Another 27% say they consider their sex lives to be risky
According to a new survey, 65% gay and bisexual male respondents did not use a condom the last time they had anal sex.
There are many reasons for foregoing a condom. Some people in long-term relationships have a discussion to not use a condom. Others, however, simply haven’t discussed it or it slips their mind in the heat of the moment.
Danny, 27, from Glasgow said he and his partner haven’t talked about it yet. ‘We should probably use condoms, but it’s not been a discussion we’ve had yet,’ he explained. ‘We’ve only been doing it for about two months.’
Condoms can prevent many risks during sexual intercourse. 27% of the respondents consider their sex lives risky. In fact, GMFA’s Ian Howley says: ‘The vast majority of gay men will have risky sex at some point in their lives.’
But what is a risky sex life?
One of the biggest risks is HIV.
However, it is possible to not transmit HIV even without a condom. Someone who is HIV-positive but undetectable or on PrEP (Pre-Exposure Prophylaxis, an anti-HIV medication) cannot transmit it to their partners. This is explains why 14% said they had bareback sex but one or both were undetectable and 8% said one or both were on PrEP.
Lachlan, 37, from London, for example, says he mostly only does bareback.
‘I feel safer having sex with an undetectable guy than someone who claims to be negative,’ he said.
Most respondents though, 32%, said they had bareback anal sex knowing their partner was HIV-negative.
Finally, 11% said they didn’t think about the risks.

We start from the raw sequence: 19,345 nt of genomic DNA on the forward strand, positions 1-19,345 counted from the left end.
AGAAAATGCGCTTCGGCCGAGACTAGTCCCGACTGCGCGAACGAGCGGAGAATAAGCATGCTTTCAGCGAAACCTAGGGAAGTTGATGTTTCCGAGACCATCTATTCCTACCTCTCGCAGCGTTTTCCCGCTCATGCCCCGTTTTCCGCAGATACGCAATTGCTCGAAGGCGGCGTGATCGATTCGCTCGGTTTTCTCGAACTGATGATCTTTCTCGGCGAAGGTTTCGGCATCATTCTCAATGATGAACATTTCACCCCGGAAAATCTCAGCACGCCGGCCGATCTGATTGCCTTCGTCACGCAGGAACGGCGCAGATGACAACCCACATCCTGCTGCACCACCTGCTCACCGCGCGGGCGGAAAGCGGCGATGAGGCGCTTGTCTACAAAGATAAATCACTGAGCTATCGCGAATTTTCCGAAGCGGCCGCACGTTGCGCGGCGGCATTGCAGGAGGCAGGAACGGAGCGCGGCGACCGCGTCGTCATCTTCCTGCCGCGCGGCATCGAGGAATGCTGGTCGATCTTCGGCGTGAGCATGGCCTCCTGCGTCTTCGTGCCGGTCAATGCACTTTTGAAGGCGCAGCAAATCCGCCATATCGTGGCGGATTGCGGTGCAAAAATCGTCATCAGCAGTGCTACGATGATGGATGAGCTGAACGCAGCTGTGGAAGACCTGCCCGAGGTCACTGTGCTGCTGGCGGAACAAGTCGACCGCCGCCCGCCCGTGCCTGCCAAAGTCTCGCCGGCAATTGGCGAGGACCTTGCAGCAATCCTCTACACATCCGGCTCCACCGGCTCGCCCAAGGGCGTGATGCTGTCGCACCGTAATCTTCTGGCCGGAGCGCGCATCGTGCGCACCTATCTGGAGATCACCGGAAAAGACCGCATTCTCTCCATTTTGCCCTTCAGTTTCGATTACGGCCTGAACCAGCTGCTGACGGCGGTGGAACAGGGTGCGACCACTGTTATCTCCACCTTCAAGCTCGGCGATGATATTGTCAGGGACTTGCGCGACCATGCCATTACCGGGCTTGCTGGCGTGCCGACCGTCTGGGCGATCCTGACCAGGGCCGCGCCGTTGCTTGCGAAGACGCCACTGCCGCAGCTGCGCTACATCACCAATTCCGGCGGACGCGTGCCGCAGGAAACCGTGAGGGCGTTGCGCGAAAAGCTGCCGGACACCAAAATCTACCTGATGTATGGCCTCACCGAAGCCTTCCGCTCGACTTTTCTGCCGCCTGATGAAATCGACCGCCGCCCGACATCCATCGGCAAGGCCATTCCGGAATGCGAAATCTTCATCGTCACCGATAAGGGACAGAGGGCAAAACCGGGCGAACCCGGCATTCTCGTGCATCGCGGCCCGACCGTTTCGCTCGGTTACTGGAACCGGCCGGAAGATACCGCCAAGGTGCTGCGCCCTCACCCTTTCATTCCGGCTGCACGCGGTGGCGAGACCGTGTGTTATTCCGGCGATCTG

‘I barebacked a guy without having a convo about sexual health beforehand,’ Sam, 31, from Ireland confided. ‘The second time I met him, I noticed pill bottles on his nightstand so I made up an excuse, left and confronted him about them later. He apologised, admitted to being positive and just getting back on meds to keep it under control. I was so paranoid I did the recent exposure test and found a doctor to put me on PrEP as soon as the results came back.’
Risks beyond HIV without a condom
HIV is not the only risk when it comes to having unprotected sex.
‘The first time I had chlamydia, I had symptoms and caught it from an anonymous fuck in a sauna,’ said Joe, 31, from London. ‘The second time I caught it from a friend who gave me a blow job.’
20% and 18% of respondents said they’ve had chlamydia and gonorrhoea, respectively, in the penis. There are other STIs such as syphilis (12%), HPV (6%), and herpes (6%).
‘Risk is not a bad thing,’ reminds David Stuart. ‘Just something we need to negotiate. Being confidently informed about how HIV and STIs are transmitted removes the fear that any risk might represent in the bedroom (or wherever sexy stuff happens).’
Howley adds: ‘We now must do more to increase gay men’s knowledge about all the options open to them. Of course condoms still play an important role in preventing other STIs and should still be a major part of a safer sex strategy, however, it’s not a one size fits all approach any more.’